This isn't the U-T. Proofreading is allowed.
There was a rumor a few weeks ago that the Peters campaign
was hiring people for a paid walk and phone program. In doing the back of the
envelope calculations, he would need as least half a million to make it happen.
This is what has happened and more. According to the latest
FEC filings, Scott Peters has loaned his campaign 1.25 million dollars to
defeat Lori Saldaña and secure a place in the general election
against Brian Bilbray.
That kind of money could fund three campaigns for San Diego
City Council. It could revitalize the county Democratic Party. It could be seed
money to launch a new generation of progressive operatives through out the
Instead, it is going to secure a likely number two position
in an open primary. The race between Peters and Saldaña is seen as an
inter-party one with Republicans coming home to Bilbray. The chances of a
Democratic candidate coming in first with a split Democratic electorate are
The question remains if this will be enough money to make it
happen. If you subtract his personal contribution, Saldaña
raised more money than Peters in the most recent FEC filings. She is burning
her money at a rapid rate and doesn’t have much of a cushion to fall back on
but she has made this race close enough to force Peters to dump a ton of cash
for a primary.
With 10 days to go, the campaigns have
settled on their basic strategies: Saldaña’s campaign is playing to the base,
touting progressive endorsements and working the field while Peters’s campaign
has launched a paid walk and phone program, television buys, and at least 20
pieces of mail so far with more to come.
What’s working so far:
Peters – The firefighter robo-call and
overall mail strategy. The call about Saldaña and public safety by the
firefighters was one of the few instances when a robo-call was a good
investment. It amplified Peters’s public safety record and his mail campaign
about the same subject. The odd thing is that public safety polls very well
with Republican women. Primary elections tend to skew partisan so this gamble
at Republicans may not be enough if that is their strategy. As for his mail,
there is a lot of it so his name ID has risen.
Saldaña – The hand written letters and
her hits on Peters. The hand written letters are very labor intensive but they
did the trick. Arriving in mailboxes just as the first batch of campaign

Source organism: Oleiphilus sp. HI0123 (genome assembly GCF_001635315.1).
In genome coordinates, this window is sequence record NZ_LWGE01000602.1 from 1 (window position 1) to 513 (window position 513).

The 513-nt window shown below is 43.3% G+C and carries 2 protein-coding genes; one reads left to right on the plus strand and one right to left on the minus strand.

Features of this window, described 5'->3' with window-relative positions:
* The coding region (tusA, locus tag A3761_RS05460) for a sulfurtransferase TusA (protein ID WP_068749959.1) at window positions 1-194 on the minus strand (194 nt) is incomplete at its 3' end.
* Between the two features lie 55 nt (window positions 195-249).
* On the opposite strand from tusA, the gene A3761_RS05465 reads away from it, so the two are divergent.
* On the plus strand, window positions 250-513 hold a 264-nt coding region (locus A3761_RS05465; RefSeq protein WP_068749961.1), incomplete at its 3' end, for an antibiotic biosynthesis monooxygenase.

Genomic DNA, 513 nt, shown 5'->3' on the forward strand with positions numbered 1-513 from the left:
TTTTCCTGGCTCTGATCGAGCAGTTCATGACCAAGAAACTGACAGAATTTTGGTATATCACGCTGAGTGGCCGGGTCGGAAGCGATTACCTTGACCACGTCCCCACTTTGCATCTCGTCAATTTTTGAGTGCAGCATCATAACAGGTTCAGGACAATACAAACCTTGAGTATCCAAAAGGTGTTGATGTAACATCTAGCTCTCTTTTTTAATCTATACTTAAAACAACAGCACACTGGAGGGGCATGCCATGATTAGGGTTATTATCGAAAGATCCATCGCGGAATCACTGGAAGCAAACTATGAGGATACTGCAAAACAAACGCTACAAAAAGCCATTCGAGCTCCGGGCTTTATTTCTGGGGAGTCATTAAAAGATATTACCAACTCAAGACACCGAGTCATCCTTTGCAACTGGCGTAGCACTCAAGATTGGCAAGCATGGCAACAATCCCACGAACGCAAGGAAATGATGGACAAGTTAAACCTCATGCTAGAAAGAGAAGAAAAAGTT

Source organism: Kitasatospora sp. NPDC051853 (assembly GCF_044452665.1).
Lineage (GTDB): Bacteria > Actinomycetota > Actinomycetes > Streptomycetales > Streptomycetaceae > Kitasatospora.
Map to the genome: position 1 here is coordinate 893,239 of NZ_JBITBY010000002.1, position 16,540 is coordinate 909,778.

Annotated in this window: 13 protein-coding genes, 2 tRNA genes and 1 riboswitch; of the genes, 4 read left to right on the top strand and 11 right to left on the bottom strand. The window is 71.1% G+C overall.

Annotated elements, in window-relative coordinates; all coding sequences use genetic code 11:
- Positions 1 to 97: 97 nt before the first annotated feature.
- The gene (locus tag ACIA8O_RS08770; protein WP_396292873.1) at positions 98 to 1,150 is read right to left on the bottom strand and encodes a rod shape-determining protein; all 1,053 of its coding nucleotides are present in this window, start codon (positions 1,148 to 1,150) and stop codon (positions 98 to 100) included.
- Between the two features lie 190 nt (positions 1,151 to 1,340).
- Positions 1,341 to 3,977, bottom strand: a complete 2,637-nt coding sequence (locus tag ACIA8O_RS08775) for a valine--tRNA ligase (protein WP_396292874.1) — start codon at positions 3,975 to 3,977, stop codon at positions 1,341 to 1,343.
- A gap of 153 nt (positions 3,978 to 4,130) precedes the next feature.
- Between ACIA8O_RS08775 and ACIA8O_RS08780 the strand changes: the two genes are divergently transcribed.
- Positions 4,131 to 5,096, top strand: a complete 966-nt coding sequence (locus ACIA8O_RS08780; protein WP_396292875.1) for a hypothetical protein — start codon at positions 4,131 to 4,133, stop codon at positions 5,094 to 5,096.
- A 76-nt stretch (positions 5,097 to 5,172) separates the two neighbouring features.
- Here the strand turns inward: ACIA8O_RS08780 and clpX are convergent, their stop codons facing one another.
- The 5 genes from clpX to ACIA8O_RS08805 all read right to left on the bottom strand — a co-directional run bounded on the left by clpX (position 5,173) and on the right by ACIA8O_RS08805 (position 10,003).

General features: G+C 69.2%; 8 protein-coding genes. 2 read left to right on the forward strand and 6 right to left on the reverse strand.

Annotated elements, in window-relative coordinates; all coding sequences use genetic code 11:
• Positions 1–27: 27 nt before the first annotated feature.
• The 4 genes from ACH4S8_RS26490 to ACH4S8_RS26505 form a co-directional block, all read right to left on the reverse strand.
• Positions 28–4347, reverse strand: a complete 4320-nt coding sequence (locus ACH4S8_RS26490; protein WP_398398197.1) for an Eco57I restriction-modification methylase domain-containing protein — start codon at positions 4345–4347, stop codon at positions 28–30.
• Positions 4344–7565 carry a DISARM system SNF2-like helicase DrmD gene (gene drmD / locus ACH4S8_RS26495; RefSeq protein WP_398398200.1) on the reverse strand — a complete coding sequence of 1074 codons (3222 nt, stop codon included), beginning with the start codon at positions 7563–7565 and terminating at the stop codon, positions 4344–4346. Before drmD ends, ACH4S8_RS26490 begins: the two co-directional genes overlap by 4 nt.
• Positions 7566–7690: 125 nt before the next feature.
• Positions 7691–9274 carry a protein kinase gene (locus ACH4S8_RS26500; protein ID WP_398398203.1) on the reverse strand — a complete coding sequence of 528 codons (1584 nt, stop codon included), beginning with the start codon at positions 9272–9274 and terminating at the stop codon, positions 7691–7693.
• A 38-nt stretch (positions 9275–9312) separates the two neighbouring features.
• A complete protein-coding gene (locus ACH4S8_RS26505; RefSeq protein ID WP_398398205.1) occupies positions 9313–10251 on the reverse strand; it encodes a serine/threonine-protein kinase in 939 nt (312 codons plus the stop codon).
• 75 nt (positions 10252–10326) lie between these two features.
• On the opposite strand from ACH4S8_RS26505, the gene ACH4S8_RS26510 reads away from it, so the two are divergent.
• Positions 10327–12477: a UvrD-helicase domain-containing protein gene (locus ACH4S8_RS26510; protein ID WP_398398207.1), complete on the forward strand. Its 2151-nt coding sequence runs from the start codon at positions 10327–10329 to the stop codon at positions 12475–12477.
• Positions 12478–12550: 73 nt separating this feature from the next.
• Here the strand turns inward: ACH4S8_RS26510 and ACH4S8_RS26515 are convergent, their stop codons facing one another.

literature began dropping they cut through the clutter and reinforced her
message as a community-based campaign. Her Enron-by-the-Sea hits on Peters are
successful but maybe too successful because Bilbray has begun mailing voters
about the same thing.
What’s not working:
Peters –Mail and social media. Mail
cuts both ways. The Peters campaign is running too close to having a Meg
Whitman-like effect with voters. They are mailing so much that, with the
competitive mayoral race in the mix, voters may just toss any mail from any of them
into the recycling bin without looking. And Peters’s mail doesn’t stand
out amongst the clutter that it must compete with. As for social media, there
was a sustained attempt by campaign staffers and volunteers to convince voters
on Facebook and Twitter that Saldaña was crazy, a liar, and not to be trusted.
They received responses but, as this campaign went on, the same 20 people were
talking to the same 20 people. There wasn’t any noticeable traction with this two-month
“whisper” campaign and all it did was make the posters look crazy, like liars,
and not to be trusted.
Saldaña – Mail and candidate missteps
with the media. Having just stated that Peters may be putting out too much
mail, Saldaña may not be putting out enough. What she has mailed out has been
creative and seems to work but it may be buried in the avalanche of Peters mail
and whatever the mayoral candidates are sending. And Saldaña has not had the
best of relationships with some media outlets (CityBeat) and they are not
afraid to let their readers know. Saldaña’s roughness around the edges when it
comes to the media has cost her and campaigns this close don’t need self-inflicted
Unifying the Democrats behind either
one of these candidates won’t be easy and may not be possible.
This race has
ripped open a divide within the Democratic base between the “activists” and the
“establishment.” Should Peters win, the activist core that has been the
backbone of the Saldaña campaign and made this race competitive may not come
out to staff Peters’s operation. Should Saldaña win, Democrats in power may not
lift a finger to prevent the 52nd from going Republican. Labor is
behind Peters, the state party is staying out and the local party is divided. A
union of sorts can be cobbled together but it will take great diplomacy and
require a number of people to eat nice slabs of humble pie for it to happen.
D.C.’s influence should be minimized.
When D.C. operatives fly in and take over a campaign, they will run the kinds
of campaigns they know, hire people they know, and pay lip service to anything
the locals may know. The Busby campaign is a great example of this churn and
burn. D.C. campaigns are predictable and these are the campaigns that
Republicans love to run against because they know the playbook. Either Scott or
Lori needs to win and on their terms.
Be ready to roll the day after the
There will be all kinds of fence mending to be had. Get to it ASAP
because there won’t be time when the Republicans kick into high gear.
The winner between Peters and Saldaña does so by
The polling around the race indicates
that, since he began mailing, Peters has cut Saldaña’s lead to within the
margin of error but has not overtaken her. His support appears broad but soft
while her supporters are solidly behind her and aren’t moving to another
candidate. Expect some last minute hits from either or both campaigns because
it is that close. This race will likely be decided by their respective ground